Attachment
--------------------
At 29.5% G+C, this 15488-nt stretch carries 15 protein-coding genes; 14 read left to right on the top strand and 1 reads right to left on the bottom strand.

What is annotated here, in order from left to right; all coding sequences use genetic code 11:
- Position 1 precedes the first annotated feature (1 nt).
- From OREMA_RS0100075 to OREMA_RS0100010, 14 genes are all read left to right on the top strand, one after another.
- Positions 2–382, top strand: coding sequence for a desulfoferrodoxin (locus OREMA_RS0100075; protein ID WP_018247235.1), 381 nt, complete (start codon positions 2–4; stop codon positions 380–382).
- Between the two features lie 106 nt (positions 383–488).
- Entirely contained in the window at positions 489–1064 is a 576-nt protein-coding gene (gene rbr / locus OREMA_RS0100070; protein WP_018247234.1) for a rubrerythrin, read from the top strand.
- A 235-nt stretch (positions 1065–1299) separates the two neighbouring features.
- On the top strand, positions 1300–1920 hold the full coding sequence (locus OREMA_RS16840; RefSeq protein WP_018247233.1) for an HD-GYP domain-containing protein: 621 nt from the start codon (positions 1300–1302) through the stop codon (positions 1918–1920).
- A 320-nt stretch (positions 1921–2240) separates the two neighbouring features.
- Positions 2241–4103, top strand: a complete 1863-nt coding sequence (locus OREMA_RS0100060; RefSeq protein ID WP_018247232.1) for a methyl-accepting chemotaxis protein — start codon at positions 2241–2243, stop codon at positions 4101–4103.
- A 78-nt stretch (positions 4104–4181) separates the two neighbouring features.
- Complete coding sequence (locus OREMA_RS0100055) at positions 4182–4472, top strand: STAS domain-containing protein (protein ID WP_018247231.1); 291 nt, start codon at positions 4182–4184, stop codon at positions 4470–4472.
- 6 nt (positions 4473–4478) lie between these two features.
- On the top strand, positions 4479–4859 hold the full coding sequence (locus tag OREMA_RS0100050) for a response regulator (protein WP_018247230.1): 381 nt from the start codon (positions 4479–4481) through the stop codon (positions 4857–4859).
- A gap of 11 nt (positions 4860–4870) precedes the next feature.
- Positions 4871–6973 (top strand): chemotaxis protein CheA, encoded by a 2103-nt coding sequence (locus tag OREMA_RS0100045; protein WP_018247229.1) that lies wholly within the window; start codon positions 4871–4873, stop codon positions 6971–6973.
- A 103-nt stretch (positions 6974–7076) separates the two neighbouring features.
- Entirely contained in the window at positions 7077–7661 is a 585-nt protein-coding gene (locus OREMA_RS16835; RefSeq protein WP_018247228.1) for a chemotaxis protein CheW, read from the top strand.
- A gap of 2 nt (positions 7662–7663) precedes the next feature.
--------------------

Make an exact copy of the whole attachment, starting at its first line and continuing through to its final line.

At 29.5% G+C, this 15488-nt stretch carries 15 protein-coding genes; 14 read left to right on the top strand and 1 reads right to left on the bottom strand.

What is annotated here, in order from left to right; all coding sequences use genetic code 11:
- Position 1 precedes the first annotated feature (1 nt).
- From OREMA_RS0100075 to OREMA_RS0100010, 14 genes are all read left to right on the top strand, one after another.
- Positions 2–382, top strand: coding sequence for a desulfoferrodoxin (locus OREMA_RS0100075; protein ID WP_018247235.1), 381 nt, complete (start codon positions 2–4; stop codon positions 380–382).
- Between the two features lie 106 nt (positions 383–488).
- Entirely contained in the window at positions 489–1064 is a 576-nt protein-coding gene (gene rbr / locus OREMA_RS0100070; protein WP_018247234.1) for a rubrerythrin, read from the top strand.
- A 235-nt stretch (positions 1065–1299) separates the two neighbouring features.
- On the top strand, positions 1300–1920 hold the full coding sequence (locus OREMA_RS16840; RefSeq protein WP_018247233.1) for an HD-GYP domain-containing protein: 621 nt from the start codon (positions 1300–1302) through the stop codon (positions 1918–1920).
- A 320-nt stretch (positions 1921–2240) separates the two neighbouring features.
- Positions 2241–4103, top strand: a complete 1863-nt coding sequence (locus OREMA_RS0100060; RefSeq protein ID WP_018247232.1) for a methyl-accepting chemotaxis protein — start codon at positions 2241–2243, stop codon at positions 4101–4103.
- A 78-nt stretch (positions 4104–4181) separates the two neighbouring features.
- Complete coding sequence (locus OREMA_RS0100055) at positions 4182–4472, top strand: STAS domain-containing protein (protein ID WP_018247231.1); 291 nt, start codon at positions 4182–4184, stop codon at positions 4470–4472.
- 6 nt (positions 4473–4478) lie between these two features.
- On the top strand, positions 4479–4859 hold the full coding sequence (locus tag OREMA_RS0100050) for a response regulator (protein WP_018247230.1): 381 nt from the start codon (positions 4479–4481) through the stop codon (positions 4857–4859).
- A gap of 11 nt (positions 4860–4870) precedes the next feature.
- Positions 4871–6973 (top strand): chemotaxis protein CheA, encoded by a 2103-nt coding sequence (locus tag OREMA_RS0100045; protein WP_018247229.1) that lies wholly within the window; start codon positions 4871–4873, stop codon positions 6971–6973.
- A 103-nt stretch (positions 6974–7076) separates the two neighbouring features.
- Entirely contained in the window at positions 7077–7661 is a 585-nt protein-coding gene (locus OREMA_RS16835; RefSeq protein WP_018247228.1) for a chemotaxis protein CheW, read from the top strand.
- A gap of 2 nt (positions 7662–7663) precedes the next feature.